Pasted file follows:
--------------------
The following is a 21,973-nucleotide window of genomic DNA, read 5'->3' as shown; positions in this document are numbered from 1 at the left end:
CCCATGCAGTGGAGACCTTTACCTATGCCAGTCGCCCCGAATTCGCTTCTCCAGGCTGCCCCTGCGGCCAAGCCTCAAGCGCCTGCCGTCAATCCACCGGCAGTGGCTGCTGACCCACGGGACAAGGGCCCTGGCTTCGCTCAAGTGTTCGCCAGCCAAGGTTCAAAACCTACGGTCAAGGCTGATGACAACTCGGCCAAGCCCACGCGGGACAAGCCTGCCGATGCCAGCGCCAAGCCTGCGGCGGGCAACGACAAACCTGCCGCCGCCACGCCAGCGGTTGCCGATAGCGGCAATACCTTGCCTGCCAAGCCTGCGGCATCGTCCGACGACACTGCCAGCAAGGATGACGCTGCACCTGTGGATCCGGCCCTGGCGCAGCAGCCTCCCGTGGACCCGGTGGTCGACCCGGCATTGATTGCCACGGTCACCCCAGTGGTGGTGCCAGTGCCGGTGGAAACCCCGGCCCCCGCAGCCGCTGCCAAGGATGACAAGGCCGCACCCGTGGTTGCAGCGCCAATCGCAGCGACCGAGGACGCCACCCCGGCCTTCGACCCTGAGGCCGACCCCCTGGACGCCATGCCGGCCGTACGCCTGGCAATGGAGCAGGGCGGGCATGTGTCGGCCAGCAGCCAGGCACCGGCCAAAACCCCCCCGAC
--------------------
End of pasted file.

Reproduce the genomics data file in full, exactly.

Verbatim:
The following is a 21,973-nucleotide window of genomic DNA, read 5'->3' as shown; positions in this document are numbered from 1 at the left end:
CCCATGCAGTGGAGACCTTTACCTATGCCAGTCGCCCCGAATTCGCTTCTCCAGGCTGCCCCTGCGGCCAAGCCTCAAGCGCCTGCCGTCAATCCACCGGCAGTGGCTGCTGACCCACGGGACAAGGGCCCTGGCTTCGCTCAAGTGTTCGCCAGCCAAGGTTCAAAACCTACGGTCAAGGCTGATGACAACTCGGCCAAGCCCACGCGGGACAAGCCTGCCGATGCCAGCGCCAAGCCTGCGGCGGGCAACGACAAACCTGCCGCCGCCACGCCAGCGGTTGCCGATAGCGGCAATACCTTGCCTGCCAAGCCTGCGGCATCGTCCGACGACACTGCCAGCAAGGATGACGCTGCACCTGTGGATCCGGCCCTGGCGCAGCAGCCTCCCGTGGACCCGGTGGTCGACCCGGCATTGATTGCCACGGTCACCCCAGTGGTGGTGCCAGTGCCGGTGGAAACCCCGGCCCCCGCAGCCGCTGCCAAGGATGACAAGGCCGCACCCGTGGTTGCAGCGCCAATCGCAGCGACCGAGGACGCCACCCCGGCCTTCGACCCTGAGGCCGACCCCCTGGACGCCATGCCGGCCGTACGCCTGGCAATGGAGCAGGGCGGGCATGTGTCGGCCAGCAGCCAGGCACCGGCCAAAACCCCCCCGAC